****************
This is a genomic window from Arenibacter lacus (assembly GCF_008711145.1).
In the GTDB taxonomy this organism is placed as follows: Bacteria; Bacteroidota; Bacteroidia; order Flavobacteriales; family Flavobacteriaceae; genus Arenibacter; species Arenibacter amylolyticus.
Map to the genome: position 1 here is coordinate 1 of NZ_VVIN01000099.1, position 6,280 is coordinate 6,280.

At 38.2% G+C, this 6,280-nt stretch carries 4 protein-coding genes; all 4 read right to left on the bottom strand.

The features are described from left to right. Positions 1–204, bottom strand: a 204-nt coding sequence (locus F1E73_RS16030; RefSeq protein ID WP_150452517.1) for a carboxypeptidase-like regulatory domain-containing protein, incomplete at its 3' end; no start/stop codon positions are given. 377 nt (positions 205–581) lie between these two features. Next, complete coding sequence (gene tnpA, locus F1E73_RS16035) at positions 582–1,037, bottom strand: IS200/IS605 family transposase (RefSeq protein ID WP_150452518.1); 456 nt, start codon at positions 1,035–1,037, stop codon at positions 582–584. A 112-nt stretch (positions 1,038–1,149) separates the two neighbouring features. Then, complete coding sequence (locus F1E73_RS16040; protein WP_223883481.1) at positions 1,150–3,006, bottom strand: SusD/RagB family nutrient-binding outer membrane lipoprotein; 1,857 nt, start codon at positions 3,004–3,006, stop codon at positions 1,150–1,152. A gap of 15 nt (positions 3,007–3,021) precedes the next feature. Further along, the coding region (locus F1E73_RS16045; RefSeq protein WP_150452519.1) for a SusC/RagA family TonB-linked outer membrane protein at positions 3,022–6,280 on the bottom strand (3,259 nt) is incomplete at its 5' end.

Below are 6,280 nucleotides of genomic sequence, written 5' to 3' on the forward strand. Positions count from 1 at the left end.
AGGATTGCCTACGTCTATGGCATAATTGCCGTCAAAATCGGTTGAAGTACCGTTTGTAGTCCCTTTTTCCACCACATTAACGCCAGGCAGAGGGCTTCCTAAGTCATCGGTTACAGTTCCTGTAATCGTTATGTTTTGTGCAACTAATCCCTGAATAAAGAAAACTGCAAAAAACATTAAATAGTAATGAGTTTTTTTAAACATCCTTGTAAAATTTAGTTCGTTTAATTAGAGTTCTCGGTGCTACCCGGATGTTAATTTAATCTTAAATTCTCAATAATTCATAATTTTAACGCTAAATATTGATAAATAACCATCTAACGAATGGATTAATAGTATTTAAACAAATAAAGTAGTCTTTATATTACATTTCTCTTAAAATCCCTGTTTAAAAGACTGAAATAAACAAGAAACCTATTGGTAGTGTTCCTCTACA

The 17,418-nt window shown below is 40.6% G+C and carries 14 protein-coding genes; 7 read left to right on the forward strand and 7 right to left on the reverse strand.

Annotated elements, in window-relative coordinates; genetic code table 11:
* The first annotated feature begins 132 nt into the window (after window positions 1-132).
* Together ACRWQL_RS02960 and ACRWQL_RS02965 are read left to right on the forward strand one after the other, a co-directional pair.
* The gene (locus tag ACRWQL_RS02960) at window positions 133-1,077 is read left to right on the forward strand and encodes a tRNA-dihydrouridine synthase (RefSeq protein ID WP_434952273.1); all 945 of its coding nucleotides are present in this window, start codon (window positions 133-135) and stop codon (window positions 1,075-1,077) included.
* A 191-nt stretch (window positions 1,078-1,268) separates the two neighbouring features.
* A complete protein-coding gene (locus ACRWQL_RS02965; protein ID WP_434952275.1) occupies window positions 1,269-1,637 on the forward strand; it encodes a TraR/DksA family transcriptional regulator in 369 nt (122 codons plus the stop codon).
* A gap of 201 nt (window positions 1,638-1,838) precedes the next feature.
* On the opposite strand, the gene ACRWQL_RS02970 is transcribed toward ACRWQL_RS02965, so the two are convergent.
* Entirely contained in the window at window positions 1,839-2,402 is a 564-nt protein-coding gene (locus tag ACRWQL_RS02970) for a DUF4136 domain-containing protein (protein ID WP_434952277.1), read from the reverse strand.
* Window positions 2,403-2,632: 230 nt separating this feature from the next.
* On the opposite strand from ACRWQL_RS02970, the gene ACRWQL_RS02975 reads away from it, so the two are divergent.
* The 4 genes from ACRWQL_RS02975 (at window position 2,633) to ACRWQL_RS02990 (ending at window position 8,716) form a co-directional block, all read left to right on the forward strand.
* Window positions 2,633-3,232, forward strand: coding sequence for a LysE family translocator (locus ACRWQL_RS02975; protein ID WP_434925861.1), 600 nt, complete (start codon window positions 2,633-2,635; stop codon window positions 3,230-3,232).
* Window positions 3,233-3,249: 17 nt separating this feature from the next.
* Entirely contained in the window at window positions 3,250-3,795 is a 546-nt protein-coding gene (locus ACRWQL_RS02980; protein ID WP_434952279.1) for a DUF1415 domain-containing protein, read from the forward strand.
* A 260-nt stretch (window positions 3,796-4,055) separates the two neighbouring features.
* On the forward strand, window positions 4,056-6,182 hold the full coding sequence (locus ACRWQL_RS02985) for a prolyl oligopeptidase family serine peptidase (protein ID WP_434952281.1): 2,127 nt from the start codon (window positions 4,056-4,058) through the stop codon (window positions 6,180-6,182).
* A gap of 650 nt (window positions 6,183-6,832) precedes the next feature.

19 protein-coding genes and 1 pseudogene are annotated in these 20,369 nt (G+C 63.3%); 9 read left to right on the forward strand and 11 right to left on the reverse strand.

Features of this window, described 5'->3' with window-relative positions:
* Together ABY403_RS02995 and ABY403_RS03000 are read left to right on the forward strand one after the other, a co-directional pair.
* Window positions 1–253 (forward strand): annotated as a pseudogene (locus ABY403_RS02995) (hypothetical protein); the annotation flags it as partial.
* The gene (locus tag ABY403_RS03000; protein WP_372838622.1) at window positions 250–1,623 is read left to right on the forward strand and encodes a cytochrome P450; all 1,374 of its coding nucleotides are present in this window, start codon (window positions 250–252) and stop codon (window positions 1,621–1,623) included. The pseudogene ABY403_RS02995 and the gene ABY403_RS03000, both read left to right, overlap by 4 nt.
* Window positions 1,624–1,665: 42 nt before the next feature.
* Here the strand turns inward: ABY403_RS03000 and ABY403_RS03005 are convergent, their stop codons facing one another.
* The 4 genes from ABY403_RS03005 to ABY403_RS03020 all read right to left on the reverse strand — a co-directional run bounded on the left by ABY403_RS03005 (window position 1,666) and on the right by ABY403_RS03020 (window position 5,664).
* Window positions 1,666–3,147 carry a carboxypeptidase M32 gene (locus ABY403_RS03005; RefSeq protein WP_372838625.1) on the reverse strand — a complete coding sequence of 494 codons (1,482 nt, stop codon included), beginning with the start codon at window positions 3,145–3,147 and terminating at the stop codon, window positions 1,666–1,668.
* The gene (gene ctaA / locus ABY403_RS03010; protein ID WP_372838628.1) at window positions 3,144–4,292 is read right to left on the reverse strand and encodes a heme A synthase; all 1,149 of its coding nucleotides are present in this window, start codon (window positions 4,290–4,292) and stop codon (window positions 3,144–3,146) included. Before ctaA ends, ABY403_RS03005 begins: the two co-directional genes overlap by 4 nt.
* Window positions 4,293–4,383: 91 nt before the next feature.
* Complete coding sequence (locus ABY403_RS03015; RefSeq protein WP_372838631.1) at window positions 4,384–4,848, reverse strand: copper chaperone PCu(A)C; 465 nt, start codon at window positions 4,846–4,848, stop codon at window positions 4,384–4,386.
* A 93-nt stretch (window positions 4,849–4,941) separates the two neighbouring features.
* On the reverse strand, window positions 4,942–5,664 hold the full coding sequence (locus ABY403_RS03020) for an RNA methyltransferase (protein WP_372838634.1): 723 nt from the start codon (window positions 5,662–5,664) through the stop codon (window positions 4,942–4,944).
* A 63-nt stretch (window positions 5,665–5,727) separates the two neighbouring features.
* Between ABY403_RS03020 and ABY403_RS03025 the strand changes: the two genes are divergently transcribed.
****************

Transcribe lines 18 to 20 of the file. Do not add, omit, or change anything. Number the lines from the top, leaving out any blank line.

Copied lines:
* Window positions 2,403-2,632: 230 nt separating this feature from the next.
* On the opposite strand from ACRWQL_RS02970, the gene ACRWQL_RS02975 reads away from it, so the two are divergent.
* The 4 genes from ACRWQL_RS02975 (at window position 2,633) to ACRWQL_RS02990 (ending at window position 8,716) form a co-directional block, all read left to right on the forward strand.